Last Friday I told you a bit about my experience officiating at a wedding; I am an ordained minister in the Universal Life Church, which cost me a few minutes on the Internet and a couple of dollars. I wrote:It all went well. Nobody backed out, the serious rain held off until the outdoor ceremony was over, and my attempt at a sermon seemed to work - I’ve just celebrated my 35th wedding anniversary, so I had a few bits of wisdom to share about marriage. (Mostly, it is about having the right spouse who will put up with all your nonsense.)
In fact, I enjoyed myself so much that I’ve decided to offer this service to MNB readers - if anybody is looking for someone to officiate at their wedding, just let me know. If I can do it I will, and I’ll only charge you for my travel expenses. (If it is someplace fun, I may ask you if I can bring Mrs. Content Guy. But she’s fun to have at a wedding.)
MNB reader John Rand wrote:There is something askew in the world when a person I value in part for his irreverence becomes an official Reverend.
I promise you, the “sermon” was irreverent.
Of course, that probably won’t make another MNB reader any happier:I’m really disappointed to learn that you take the institution of marriage so lightly and that you think that an internet certificate qualifies you to perform a marriage ceremony.
I don’t know what upsets me more the fact that you think you qualify as a “Minister” or the fact that you perform wedding ceremonies?
At a time in our history where over 50% of marriages end in divorce, you should be encouraging counseling and spiritual guidance instead of mocking the very institution that should be taken far more seriously than most people do today. If you don’t want to dive into the religious component of marriage than call it what it really is, a “Civil Ceremony” recognized by the state.
Staying in a committed relationship can be a challenge but the relationship stands a much better chance of surviving the “tests” that life will invariably throw your way, if the couple is properly prepared.
Call me old fashion, but too many important aspects of our culture are going the way of the Model T, we don’t need you to contribute to the decline.
Yikes. It never occurred to me that I was contributing to the decline of the culture.
If I may respond, respectfully…
First of all, I don’t think I’m a qualified minister. I would much rather have done it as a civil ceremony, but that’s not how the rules are written. The state won’t let people like me call it that.
Second, I did a little checking, and it appears to me that divorce rates actually are falling a bit, and have been for some time. I would never suggest that this is because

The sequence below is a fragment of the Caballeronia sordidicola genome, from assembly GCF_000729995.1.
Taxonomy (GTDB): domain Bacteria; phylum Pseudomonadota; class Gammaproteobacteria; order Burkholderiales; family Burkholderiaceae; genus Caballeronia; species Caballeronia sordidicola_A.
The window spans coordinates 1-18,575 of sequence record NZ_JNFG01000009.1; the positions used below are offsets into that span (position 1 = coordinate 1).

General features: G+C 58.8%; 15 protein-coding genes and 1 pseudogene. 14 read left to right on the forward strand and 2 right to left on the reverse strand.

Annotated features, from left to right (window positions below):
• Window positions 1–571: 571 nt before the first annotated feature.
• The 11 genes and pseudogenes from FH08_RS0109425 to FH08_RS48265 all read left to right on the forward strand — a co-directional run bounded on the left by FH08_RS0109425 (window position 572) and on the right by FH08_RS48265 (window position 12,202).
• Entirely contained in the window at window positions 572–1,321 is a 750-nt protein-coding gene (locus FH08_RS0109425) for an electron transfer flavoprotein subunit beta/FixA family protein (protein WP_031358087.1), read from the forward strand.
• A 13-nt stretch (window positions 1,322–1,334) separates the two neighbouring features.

non-ministers like me are conducting wedding ceremonies - this is, after all, a relatively new phenomenon. But it is an interesting trend line.
Third, I must admit that I’ve been to a lot of weddings - and I suspect I am not alone in this experience - that were conducted by priests and ministers who seemed to have done little research about the couple, and who did services that seemed largely generic, not personal, in tone and substance. I tried to be personal, and give the moment meaning to the people standing in front of me.
(Quick anecdote. One fellow came up to me during the reception and told me that I was “the best pastor he’d ever heard,” because I’d spoken in ways that seemed relevant and personal. I didn’t have the heart to tell him that I’m not a pastor, so I just thanked him.)
Fourth, I’m not minimizing the importance of spiritual guidance to people who want it and seek it out. Far from it. But not everybody feels that way. (Of course, some would probably argue that this is another sign of the culture’s decline…)
Finally, I do not take marriage lightly. I’ve been married for 35 years, and so I have enough experience to know that a marriage taken lightly cannot possibly survive. And I have, from time to time, been accused of a certain uxoriousness.
That said, I like to recall what the great Robert B. Parker once told the Wall Street Journal
about marriage:I've been married 52 years, and I like it a lot. I think it's the quintessential way to live, but not the only way. It's valuable to have a partner, regardless of gender or legal nature. It's good to have someone to love in addition to the dog.
Was I the ideal, perfect person to officiate at a wedding? Probably not. But they asked me to do it, and I hope I sent them off into the world with a bit of wisdom, a bit of humor, and a bit of perspective.